Introducing solid foods: fun and games or a source of anxiety?
BLW claims their approach reduces parental anxiety about introducing solid food. Whether or not that is true, it raises an important point. Many parents, particularly those who have children with special needs, are anxious about introducing solid foods. However, other parents find solid feeding to be fun and rewarding. What makes the difference? Are the relaxed parents better educated about feeding based on information coming from their child? While parents in publicly funded programs have access to feeding information, parents in the private sector generally do not. What they get, instead, is instructions to breastfeed exclusively for six months,5 along with conflicting information and expectations from friends, family, and a myriad of health care professionals. Such instructions make parents ignore their baby and doubt their own judgment. Parents care deeply about doing the right thing for their babies. Giving parents inaccurate, rigid, and conflicting advice increases their anxiety, makes it difficult for them to tune in on their baby, and sets the stage for unpleasant feeding.
To start solid food well, follow sDOR and feed based on what you baby can do
There is an authoritative, simple, one-size-fits-all set of directions that cuts through all of the conflicting advice, and it is this: Follow the division of responsibility in feeding and feed based on what your baby can do, not how old s/he is. The child’s own development and oral-motor capability provide the only trustworthy guides for the transitional phase in infant feeding. Education and materials must teach parents to observe their child and feed in the way that their baby tells them. That is the overarching theme in Child of Mine. Ellyn Satter’s Feeding with Love and Good Sense II Videos concretely demonstrate observing and understanding information coming from the child. The booklet, Feeding with Love and Good Sense: The First Two Years is such a guidebook. The articles on the ESI website, Child Feeding Ages and Stages, teach observation-based, stage-related feeding. Many early childhood programs contract with ESI for training on practical and developmentally appropriate feeding, and purchase our written and video-based materials. Some of them generate their own materials, and that is fine, provided they make information coming from the child the final authority with respect to guiding the feeding process. Within that context, it is contradictory and undermining to give rules about how long to exclusively breastfeed and when to start and progress solids.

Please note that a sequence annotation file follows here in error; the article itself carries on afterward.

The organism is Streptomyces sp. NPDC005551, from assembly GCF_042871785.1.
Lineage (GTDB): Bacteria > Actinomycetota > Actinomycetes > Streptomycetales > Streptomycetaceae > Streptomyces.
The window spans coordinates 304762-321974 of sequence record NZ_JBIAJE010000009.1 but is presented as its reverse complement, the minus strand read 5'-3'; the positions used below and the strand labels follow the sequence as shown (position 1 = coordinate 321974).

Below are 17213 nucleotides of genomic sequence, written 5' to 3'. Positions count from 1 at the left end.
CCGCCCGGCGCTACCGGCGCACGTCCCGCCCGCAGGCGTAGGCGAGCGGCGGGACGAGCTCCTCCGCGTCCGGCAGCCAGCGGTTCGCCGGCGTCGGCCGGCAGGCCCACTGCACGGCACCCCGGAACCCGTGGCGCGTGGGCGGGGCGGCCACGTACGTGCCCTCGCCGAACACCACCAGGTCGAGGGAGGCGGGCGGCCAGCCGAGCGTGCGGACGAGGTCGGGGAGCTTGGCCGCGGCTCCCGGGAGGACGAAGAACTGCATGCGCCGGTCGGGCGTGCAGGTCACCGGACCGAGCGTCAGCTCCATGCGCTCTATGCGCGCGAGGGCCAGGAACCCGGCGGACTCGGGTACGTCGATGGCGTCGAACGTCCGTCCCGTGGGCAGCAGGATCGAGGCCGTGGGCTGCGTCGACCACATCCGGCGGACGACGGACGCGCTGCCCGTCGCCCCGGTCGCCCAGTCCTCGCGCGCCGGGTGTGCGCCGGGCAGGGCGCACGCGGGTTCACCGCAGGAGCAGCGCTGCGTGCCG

- Brown A, Lee M. An exploration of experiences of mothers following a baby-led weaning style: developmental readiness for complementary foods. Matern Child Nutr. Nov 28 2011.
- Brown A, Lee M. Maternal control of child feeding during the weaning period: differences between mothers following a baby-led or standard weaning approach. Matern Child Health J. Nov 2011;15(8):1265-1271.
- Brown A, Lee M. A descriptive study investigating the use and nature of baby-led weaning in a UK sample of mothers. Matern Child Nutr. Jan 2011;7(1):34-47.
- Townsend E, Pitchford NJ. Baby knows best? The impact of weaning style on food preferences and body mass index in early childhood in a case–controlled sample. BMJ Open. January 1, 2012 2012;2(1).
- BREASTFEEDING SO. Breastfeeding and the Use of Human Milk. Pediatrics. March 1, 2012 2012;129(3):e827-e841.
For a brief, sensible, and entertaining guide to feeding, read Ellyn Satter’s Feeding with Love and Good Sense: The First Two Years. To see what good feeding looks like as well as to read about it, see Ellyn Satter’s Feeding with Love and Good Sense DVD II. For the home use version, click here.
To understand your child’s development and feed in the way that is right for her, read Ellyn Satter’s Child of Mine: Feeding with Love and Good Sense.